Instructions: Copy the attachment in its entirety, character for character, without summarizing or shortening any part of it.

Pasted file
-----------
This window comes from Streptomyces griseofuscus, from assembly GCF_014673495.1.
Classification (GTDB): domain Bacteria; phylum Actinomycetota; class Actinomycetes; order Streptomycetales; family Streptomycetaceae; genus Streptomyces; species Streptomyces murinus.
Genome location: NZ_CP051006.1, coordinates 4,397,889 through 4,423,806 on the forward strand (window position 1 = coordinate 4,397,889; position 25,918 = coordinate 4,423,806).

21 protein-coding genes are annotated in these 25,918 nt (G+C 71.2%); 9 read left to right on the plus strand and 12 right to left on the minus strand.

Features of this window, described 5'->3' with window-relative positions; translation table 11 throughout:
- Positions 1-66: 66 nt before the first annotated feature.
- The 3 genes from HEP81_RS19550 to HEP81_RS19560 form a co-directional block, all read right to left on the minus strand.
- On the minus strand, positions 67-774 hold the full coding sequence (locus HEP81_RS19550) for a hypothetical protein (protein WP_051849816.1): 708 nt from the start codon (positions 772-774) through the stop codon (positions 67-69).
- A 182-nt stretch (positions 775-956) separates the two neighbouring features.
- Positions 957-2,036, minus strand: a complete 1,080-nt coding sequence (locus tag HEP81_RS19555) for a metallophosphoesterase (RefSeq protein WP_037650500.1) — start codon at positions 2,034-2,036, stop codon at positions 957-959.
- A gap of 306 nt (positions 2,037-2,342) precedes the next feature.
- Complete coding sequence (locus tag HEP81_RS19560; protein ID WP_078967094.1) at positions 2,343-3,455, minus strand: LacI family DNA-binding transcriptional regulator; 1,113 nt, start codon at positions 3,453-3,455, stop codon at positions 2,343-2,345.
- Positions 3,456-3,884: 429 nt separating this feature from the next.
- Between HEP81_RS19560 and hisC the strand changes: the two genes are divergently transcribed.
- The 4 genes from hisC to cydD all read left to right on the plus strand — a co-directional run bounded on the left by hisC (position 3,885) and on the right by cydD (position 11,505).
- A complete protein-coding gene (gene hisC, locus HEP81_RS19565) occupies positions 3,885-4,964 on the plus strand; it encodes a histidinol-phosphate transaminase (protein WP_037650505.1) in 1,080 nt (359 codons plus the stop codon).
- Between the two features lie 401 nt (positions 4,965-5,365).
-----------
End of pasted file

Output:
This window comes from Streptomyces griseofuscus, from assembly GCF_014673495.1.
Classification (GTDB): domain Bacteria; phylum Actinomycetota; class Actinomycetes; order Streptomycetales; family Streptomycetaceae; genus Streptomyces; species Streptomyces murinus.
Genome location: NZ_CP051006.1, coordinates 4,397,889 through 4,423,806 on the forward strand (window position 1 = coordinate 4,397,889; position 25,918 = coordinate 4,423,806).

21 protein-coding genes are annotated in these 25,918 nt (G+C 71.2%); 9 read left to right on the plus strand and 12 right to left on the minus strand.

Features of this window, described 5'->3' with window-relative positions; translation table 11 throughout:
- Positions 1-66: 66 nt before the first annotated feature.
- The 3 genes from HEP81_RS19550 to HEP81_RS19560 form a co-directional block, all read right to left on the minus strand.
- On the minus strand, positions 67-774 hold the full coding sequence (locus HEP81_RS19550) for a hypothetical protein (protein WP_051849816.1): 708 nt from the start codon (positions 772-774) through the stop codon (positions 67-69).
- A 182-nt stretch (positions 775-956) separates the two neighbouring features.
- Positions 957-2,036, minus strand: a complete 1,080-nt coding sequence (locus tag HEP81_RS19555) for a metallophosphoesterase (RefSeq protein WP_037650500.1) — start codon at positions 2,034-2,036, stop codon at positions 957-959.
- A gap of 306 nt (positions 2,037-2,342) precedes the next feature.
- Complete coding sequence (locus tag HEP81_RS19560; protein ID WP_078967094.1) at positions 2,343-3,455, minus strand: LacI family DNA-binding transcriptional regulator; 1,113 nt, start codon at positions 3,453-3,455, stop codon at positions 2,343-2,345.
- Positions 3,456-3,884: 429 nt separating this feature from the next.
- Between HEP81_RS19560 and hisC the strand changes: the two genes are divergently transcribed.
- The 4 genes from hisC to cydD all read left to right on the plus strand — a co-directional run bounded on the left by hisC (position 3,885) and on the right by cydD (position 11,505).
- A complete protein-coding gene (gene hisC, locus HEP81_RS19565) occupies positions 3,885-4,964 on the plus strand; it encodes a histidinol-phosphate transaminase (protein WP_037650505.1) in 1,080 nt (359 codons plus the stop codon).
- Between the two features lie 401 nt (positions 4,965-5,365).